- Pocket articles to read later. While I use Diigo to save articles relating to novel research, I use Pocket for everything else, including articles on the industry. (This is one time when it works for me to have separateness built into my tools.) Because I can access Pocket on my phone, too, I never sit in a waiting room without reading material I really want to spend time with. Pocket can become an unruly mess, though, unless you take the time to tag your articles as you go.
- Dropbox enables you to pass electronic info like Word drafts, PDFs, and pictures between devices easily. Who needs a flash drive?
4 Quadrants x 2
You can’t recall the last time you worked on your manuscript. Your characters are pulseless, your word count coated in dust. What is happening to your hours?
You can’t improve your efficiency without first understanding where things are slugging down. Try Stephen Covey’s quadrant approach: What sorts of activities define your days?
Pay attention to your behavior over the next week. Then ask yourself:
- In which quadrants do you dwell?
- Which do you neglect/avoid/ignore?
- Where is “time to write”?
- How often do you make “time to write” less of a priority than you’d like for it to be?
- How often do you make unimportant activities more important than “time to write”? (If you find a lot of time lost to the unimportant, you may want to read my last post: Snakes on a Brain.)
Now use the quadrant a second time, marrying it with your daily to-do list.
- What activities can fall away, to make time for the things you want to do? Cross them off the list.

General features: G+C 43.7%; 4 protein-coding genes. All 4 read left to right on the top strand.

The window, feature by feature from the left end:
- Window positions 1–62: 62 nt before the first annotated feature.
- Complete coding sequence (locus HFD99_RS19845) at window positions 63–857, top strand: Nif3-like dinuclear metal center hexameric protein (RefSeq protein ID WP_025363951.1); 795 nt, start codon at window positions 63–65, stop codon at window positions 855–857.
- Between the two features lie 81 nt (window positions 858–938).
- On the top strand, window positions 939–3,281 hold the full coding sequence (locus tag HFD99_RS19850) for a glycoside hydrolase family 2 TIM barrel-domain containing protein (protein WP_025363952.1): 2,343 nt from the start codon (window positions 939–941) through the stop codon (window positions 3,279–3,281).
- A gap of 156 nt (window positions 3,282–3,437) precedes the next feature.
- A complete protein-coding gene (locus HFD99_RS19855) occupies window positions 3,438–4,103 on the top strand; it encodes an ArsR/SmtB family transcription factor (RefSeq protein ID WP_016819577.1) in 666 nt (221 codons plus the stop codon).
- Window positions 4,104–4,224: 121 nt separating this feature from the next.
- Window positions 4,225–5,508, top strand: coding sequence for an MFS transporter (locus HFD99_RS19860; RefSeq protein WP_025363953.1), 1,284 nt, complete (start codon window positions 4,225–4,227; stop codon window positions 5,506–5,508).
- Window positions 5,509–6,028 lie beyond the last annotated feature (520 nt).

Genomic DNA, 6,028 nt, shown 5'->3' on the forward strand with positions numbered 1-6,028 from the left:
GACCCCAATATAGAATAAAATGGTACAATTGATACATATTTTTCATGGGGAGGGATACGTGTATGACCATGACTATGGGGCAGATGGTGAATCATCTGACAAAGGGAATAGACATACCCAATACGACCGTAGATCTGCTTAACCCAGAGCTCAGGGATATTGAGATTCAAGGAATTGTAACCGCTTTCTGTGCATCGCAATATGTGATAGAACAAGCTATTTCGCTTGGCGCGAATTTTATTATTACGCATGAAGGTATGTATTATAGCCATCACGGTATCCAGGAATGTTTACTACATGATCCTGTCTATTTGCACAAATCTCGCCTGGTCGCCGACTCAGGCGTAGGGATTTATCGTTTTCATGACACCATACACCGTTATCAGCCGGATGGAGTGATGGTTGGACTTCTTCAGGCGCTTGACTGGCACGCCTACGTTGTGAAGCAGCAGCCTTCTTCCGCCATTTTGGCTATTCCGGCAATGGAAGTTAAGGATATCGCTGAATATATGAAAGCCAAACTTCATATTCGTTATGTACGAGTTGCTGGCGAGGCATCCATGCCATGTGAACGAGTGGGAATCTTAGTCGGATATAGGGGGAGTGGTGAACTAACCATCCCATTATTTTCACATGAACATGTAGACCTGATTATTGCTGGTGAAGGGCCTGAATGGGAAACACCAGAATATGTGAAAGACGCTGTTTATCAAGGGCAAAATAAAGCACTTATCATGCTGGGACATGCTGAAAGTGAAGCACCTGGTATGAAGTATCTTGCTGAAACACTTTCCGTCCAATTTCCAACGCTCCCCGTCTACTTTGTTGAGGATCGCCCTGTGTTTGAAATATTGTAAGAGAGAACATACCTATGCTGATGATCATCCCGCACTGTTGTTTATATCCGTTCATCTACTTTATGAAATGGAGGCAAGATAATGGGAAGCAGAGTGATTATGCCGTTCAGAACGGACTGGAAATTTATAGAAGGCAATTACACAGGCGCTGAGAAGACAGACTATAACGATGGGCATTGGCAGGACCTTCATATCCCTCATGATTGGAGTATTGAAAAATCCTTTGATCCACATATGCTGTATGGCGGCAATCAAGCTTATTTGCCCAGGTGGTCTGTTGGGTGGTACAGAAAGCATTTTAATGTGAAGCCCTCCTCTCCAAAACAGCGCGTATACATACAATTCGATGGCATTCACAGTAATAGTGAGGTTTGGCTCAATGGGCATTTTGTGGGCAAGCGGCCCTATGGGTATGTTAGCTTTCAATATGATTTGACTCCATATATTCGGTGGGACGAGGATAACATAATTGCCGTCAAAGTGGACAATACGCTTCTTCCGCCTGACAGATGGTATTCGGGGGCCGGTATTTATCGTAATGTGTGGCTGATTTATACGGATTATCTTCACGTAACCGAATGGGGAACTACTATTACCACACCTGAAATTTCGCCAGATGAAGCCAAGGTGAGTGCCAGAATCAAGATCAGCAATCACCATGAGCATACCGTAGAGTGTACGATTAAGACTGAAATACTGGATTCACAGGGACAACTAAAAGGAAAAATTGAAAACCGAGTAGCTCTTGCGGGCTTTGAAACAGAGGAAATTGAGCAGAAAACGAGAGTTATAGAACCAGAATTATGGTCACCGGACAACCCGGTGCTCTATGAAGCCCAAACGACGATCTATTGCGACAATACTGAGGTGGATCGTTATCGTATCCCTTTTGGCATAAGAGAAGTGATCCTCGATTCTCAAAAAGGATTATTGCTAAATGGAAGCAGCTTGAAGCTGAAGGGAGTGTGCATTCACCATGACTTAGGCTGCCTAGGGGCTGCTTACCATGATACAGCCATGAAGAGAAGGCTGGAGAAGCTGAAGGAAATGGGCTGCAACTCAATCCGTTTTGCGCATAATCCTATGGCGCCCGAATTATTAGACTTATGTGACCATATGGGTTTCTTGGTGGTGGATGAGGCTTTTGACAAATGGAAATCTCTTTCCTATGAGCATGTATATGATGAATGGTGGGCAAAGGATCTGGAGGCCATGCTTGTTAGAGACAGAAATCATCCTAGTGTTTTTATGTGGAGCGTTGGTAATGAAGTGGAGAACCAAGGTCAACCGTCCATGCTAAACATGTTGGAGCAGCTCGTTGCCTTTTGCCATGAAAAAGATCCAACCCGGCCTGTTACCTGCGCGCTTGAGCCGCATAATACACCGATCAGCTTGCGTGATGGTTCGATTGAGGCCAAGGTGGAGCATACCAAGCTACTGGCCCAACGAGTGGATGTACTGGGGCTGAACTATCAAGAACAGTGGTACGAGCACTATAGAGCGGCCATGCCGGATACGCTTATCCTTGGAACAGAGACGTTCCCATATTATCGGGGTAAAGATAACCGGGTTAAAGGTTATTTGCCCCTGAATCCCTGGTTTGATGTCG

- Can you break your writing tasks into smaller tasks that you can wedge into a busy day (e.g. research what it would take to dislodge a body from a lake; increase tension in chapter 17; respond to critique partner)? Add them.
- Can you include one “to do” that involves asking another person for help in tackling a larger task? Do it.
- Once you’re finished, rank the items on your list. “Prioritize your tasks every day so that you know that whatever you’re working on at any moment is the most important thing you could be doing at that moment,” said Dr. Levitin. But don’t forget the all-work-and-no-play rule. “Make sure that you get break time, staring out the window time, listening to music, going for a walk, etc… every 2-3 hours,” he said.
[pullquote]About Scrivener. Though Scrivener isn’t something I’ve yet mastered, it definitely deserves a mention. This software can help you manage your chapters; and house a database for your novel-in-progress, including photos, article notes, and more. Though it doesn’t work across platforms, it does handshake with the multi-device powerhouse Dropbox. Learning the program thoroughly takes time, but I’ve heard from enough authors to believe it: It can ultimately save you time. [/pullquote]
Porter Anderson’s Time-Finding Strategy
I know few who are as busy as our own Porter Anderson, currently in London covering three events in quick succession: Publishing for Digital Minds, The London Book Fair, and IndieReCon. How does he do it? His tips:
- Work while the world rests. “Give yourself as many hours before dawn as you can,” said Porter. “The world is asleep and doesn’t need you. Your mind is settled, and you can think so much more easily.”
- Try RescueTime, which keeps you honest by tracking your online behavior, and even lets you block distracting sites during the hours of your choosing via FocusTime. (Porter has offered that all of us can experiment with it using his free trial via this link. Thanks, Porter!)
- Find an off-desk filing system that works for you; Porter uses a rolling hanging file cart. A cluttered desk is both distracting and causes wasted time as you hunt for lost notes.
- Porter also swears by Campari. Go figure.
There is no global best way to stay organized, or keep a to-do list, or manage your time. But you can make small changes that’ll make a big impact, and have more time for the things that are important to you.
Your turn: How do you stay on top of things? What tools do you use to streamline your time? What are your favorite productivity apps?